I am not even a nurse. I'm just a nursing student. I have been around and I've seen my fair share of sore legs and clinical days where you don't even use the bathroom, but I am still not even a nurse yet. Three years in, though, and I feel as if I've given my entire life and heart to this profession. My heart absolutely breaks for the men and women who are real nurses as they had to wake up the next morning after hearing your comments, put on their scrubs and prepare for a 12-hour day (during which I promise you, they didn't play one card game).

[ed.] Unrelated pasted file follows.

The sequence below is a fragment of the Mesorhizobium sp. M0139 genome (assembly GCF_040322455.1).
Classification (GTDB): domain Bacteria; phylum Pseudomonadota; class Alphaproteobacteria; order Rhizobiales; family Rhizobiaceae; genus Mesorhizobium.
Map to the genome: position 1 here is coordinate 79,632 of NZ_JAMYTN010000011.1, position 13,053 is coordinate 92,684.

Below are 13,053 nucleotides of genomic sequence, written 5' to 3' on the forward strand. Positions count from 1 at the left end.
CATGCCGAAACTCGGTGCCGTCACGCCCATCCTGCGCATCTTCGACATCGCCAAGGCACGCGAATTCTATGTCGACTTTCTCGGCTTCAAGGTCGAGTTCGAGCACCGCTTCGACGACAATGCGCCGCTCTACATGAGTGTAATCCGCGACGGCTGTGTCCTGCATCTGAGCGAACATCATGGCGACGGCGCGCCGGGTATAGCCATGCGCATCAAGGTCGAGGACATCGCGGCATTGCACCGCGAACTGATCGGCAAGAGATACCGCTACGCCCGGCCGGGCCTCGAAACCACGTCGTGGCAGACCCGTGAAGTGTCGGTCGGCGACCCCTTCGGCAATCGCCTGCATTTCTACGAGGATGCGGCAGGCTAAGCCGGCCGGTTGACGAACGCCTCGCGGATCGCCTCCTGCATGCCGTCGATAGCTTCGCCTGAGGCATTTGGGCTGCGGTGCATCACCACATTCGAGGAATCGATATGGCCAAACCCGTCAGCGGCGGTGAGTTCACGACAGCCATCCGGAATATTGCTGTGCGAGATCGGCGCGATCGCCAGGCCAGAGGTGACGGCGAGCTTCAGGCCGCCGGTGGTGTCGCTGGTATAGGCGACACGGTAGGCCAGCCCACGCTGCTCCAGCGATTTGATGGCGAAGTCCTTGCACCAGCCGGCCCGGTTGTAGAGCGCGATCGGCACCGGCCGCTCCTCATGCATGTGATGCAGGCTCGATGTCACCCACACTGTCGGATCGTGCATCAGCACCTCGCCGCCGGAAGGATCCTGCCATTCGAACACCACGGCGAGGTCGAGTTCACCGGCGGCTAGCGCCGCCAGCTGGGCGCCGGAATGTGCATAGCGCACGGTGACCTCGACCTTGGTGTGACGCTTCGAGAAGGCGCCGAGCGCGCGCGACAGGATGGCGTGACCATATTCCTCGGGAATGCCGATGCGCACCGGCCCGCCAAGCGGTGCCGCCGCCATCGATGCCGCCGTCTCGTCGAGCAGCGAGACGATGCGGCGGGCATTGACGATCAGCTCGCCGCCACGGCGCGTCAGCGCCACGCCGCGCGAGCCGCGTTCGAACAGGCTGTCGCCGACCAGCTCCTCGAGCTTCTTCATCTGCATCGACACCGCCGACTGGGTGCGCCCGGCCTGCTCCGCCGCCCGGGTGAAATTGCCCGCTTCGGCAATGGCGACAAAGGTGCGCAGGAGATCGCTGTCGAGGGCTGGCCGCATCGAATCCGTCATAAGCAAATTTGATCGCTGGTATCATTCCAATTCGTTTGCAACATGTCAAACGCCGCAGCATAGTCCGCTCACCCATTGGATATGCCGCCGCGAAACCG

I have spent the last three years of my life surrounded by nurses. I'm around them more than I'm around my own family, seriously. I have watched nurses pass more medications than you probably know exist. They know the side effects, dosages and complications like the back of their hand. I have watched them weep at the bedside of dying patients and cry as they deliver new lives into this world. I have watched them hang IV's, give bed baths, and spoon-feed patients who can't do it themselves. I've watched them find mistakes of doctors and literally save patient's lives. I have watched them run, and teach, and smile, and hug and care... oh boy, have I seen the compassion that exudes from every nurse that I've encountered. I've watched them during their long shifts. I've seen them forfeit their own breaks and lunches. I've seen them break and wonder what it's all for... but I've also seen them around their patients and remember why they do what they do. You know what I've never once seen them do? Play cards.